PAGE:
The number of babies infected with syphilis was already surging. Then came the pandemic
The woman said she was racked with pain and disbelief on the hospital bed, her belly slick with ultrasound gel, when a hospital worker delivered the news: There was a baby inside her.
It was a boy. Six months along.
And his heart wasn't beating.
For months, the 30-year-old woman had waved off her swelling belly and ankles. Pregnancy seemed impossible because she had struggled to conceive in the past.
Besides, she said, "you put all the bad thoughts on the back burner when you're high."
It wasn't until days later, as she grieved her unexpected baby at home in Los Angeles County, that a nurse called to tell her what happened, she said. She calls it "the S," an illness she is still embarrassed to name.
More and more babies in L.A. County have been infected with syphilis in the womb, which can lead to stillbirth, neurological problems, blindness, bone abnormalities and other complications. Nine years ago, only six cases were reported across L.A. County, according to a Department of Public Health report. Last year, that number reached 113.
The numbers were already surging before the arrival of COVID-19, but public health officials fear the pandemic exacerbated the problem, closing clinics that screen people for syphilis and other sexually transmitted infections and putting new efforts to battle the disease on ice.
The woman whose baby was stillborn, who spoke on the condition of anonymity to protect her privacy, said she went into labor in a hotel room in January. She had avoided getting any medical attention despite having painful sores.
At the time, she said, she feared that going to a clinic could lead to her being jailed for using meth. "You think, 'I'm going to get in trouble because I'm high,'" she said.
The surge in congenital syphilis has been especially frustrating to experts because the illness can be thwarted if pregnant people are tested and treated in time. Other countries have been credited with stopping mother-to-child transmission of syphilis in recent years, including Thailand and Belarus.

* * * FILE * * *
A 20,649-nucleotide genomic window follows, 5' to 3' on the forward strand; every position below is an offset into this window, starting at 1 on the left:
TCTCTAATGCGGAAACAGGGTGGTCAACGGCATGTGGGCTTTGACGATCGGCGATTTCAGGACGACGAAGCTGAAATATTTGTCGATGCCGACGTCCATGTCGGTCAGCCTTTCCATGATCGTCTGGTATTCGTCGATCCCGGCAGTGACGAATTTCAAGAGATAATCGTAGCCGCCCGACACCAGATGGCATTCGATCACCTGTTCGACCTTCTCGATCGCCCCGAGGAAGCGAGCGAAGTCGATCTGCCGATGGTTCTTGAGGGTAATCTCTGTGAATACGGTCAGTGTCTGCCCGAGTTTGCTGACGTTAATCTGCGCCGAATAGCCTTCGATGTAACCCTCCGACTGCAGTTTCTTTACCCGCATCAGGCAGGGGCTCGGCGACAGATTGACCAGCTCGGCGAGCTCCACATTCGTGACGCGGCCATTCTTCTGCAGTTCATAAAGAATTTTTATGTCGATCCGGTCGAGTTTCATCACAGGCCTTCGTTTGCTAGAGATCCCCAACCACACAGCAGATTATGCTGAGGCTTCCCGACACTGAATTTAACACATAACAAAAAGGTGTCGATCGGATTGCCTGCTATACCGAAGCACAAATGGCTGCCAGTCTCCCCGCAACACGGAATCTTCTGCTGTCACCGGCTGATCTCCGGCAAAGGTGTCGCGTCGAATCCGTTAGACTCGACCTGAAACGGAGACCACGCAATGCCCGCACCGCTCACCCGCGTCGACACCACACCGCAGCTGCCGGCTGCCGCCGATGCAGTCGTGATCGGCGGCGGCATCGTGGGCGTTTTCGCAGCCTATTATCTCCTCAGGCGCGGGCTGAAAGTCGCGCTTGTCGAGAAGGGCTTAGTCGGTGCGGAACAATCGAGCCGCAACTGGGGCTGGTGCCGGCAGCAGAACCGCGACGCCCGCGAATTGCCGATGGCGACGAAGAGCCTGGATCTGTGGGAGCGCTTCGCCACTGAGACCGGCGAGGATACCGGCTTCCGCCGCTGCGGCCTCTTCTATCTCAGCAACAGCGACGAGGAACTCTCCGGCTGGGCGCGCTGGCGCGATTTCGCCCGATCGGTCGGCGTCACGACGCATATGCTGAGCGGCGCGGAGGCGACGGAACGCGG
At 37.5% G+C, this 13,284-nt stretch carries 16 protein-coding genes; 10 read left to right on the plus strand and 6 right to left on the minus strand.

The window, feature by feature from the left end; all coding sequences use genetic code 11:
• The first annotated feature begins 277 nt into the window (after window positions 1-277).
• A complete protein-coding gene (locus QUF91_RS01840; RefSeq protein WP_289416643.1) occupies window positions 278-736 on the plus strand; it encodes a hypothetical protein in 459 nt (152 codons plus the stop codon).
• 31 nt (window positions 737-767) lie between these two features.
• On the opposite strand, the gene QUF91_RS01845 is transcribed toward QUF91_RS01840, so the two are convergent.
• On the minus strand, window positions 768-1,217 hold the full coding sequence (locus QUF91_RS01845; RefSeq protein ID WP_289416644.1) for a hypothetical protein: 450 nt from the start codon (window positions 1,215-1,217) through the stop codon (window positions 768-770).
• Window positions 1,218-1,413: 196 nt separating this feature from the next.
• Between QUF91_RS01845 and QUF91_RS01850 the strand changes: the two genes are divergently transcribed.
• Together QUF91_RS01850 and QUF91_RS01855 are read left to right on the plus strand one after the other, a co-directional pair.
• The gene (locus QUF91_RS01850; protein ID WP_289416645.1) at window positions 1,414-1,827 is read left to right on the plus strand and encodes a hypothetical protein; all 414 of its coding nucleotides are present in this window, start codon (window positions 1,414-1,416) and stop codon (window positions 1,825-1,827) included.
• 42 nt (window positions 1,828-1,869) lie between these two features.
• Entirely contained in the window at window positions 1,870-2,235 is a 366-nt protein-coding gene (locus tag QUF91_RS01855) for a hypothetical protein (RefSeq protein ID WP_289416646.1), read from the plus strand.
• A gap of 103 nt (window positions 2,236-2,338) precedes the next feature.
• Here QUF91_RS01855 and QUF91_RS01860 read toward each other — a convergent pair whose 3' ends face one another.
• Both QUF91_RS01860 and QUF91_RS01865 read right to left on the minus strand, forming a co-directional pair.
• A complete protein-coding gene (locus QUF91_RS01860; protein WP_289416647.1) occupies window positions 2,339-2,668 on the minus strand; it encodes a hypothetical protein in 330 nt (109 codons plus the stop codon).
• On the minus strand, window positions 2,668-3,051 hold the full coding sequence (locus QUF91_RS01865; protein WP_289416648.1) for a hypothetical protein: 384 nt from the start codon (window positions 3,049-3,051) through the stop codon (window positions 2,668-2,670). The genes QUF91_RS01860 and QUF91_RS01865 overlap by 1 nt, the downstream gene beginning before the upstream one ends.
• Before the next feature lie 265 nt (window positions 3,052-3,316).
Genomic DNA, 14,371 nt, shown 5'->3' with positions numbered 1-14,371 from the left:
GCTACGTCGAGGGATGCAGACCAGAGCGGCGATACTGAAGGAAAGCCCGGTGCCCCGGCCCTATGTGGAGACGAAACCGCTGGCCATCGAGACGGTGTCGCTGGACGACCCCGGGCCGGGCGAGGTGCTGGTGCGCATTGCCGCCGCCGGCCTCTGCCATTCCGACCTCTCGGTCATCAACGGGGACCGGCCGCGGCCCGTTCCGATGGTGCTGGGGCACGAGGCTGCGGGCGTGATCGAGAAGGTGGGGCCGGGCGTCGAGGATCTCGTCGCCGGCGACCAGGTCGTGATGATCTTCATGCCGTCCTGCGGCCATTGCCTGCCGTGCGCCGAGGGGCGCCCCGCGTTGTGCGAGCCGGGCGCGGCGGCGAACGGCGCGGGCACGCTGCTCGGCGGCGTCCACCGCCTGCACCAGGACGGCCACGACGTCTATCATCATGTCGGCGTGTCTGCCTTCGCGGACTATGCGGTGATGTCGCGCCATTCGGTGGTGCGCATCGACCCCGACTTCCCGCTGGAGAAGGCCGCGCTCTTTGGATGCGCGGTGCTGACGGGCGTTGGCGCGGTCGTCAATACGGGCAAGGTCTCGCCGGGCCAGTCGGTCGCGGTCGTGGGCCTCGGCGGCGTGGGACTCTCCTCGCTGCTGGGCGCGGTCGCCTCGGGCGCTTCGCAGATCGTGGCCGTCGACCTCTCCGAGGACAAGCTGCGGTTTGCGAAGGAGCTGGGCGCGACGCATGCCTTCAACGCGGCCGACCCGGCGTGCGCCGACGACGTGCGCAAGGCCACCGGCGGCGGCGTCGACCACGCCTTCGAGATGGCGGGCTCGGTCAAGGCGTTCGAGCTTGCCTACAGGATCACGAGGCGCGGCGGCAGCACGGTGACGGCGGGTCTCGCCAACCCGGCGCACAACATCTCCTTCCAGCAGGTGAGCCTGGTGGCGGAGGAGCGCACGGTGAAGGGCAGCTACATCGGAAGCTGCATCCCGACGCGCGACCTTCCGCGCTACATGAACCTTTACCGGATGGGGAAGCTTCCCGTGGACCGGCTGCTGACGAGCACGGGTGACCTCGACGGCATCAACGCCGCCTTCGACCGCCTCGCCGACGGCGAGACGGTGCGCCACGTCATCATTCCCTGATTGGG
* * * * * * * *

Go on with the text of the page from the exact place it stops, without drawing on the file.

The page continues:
Federal officials once thought the United States was on the verge of joining them. Instead, cases of congenital syphilis have skyrocketed nationally, from 334 cases in 2012 to more than 2,000 in 2020.
"There was no sustained investment over the number of years that we needed to really eliminate syphilis," said Mario Pérez, director of the Division of HIV and STD Programs at the L.A. County Department of Public Health.
Experts have tied the broader rise in syphilis to a tangle of factors including methamphetamine use and sex without condoms. Men who have sex with men have been especially vulnerable, but the accelerating numbers among women and babies have spurred particular alarm for health officials because of the potentially devastating consequences.
Syphilis is curable in an infant if detected and treated in time, but if a mother also is HIV-positive, a syphilis infection can drive up the risk of transmitting HIV to the baby by breaking down the natural barrier of the placenta, said Dr. Mikhaela Cielo, a pediatric infectious-disease doctor at L.A. County-USC Medical Center.
The illness has behaved as a kind of grim prism, refracting societal problems such as addiction and homelessness. In L.A. County, up to two-thirds of mothers who passed syphilis to their babies said they had been using drugs while they were pregnant, according to Department of Public Health studies of cases between 2016 and 2018.
Between 10% and 20% were unhoused. Forty percent never got prenatal care. And almost 30% had a history of arrest or incarceration. In L.A. County jails, eight cases of syphilis had been confirmed among 170 pregnant patients seen as of late August, said Dr. Noah Nattell, who oversees women's health for the county's Correctional Health Services agency.
Syphilis is hardly limited to the jails, but "all of the systems that are in place that lead somebody to be incarcerated," he said, "are also the ones that lead people to avoid or to be excluded from the medical system."
The disease also reflects racial inequality: The vast majority of syphilis cases reported among L.A. County women of reproductive age have affected Latina and Black women, according to county statistics.
The woman who lost her baby said she started using meth at an overwhelming point in her life, facing the demands of a stressful job, school and a relationship that had grown strained after her earlier struggle to get pregnant.
At the time, the drug felt like "a ticket to freedom." She quit her unrewarding job. Her boyfriend moved out. Meth made her feel brave, "like I could take a deep breath finally."
She started seeing a man who told her he didn't need to use a condom with her, a decision she now sees as naive. After they broke up, she got into a relationship with a friend who would become the father of her baby.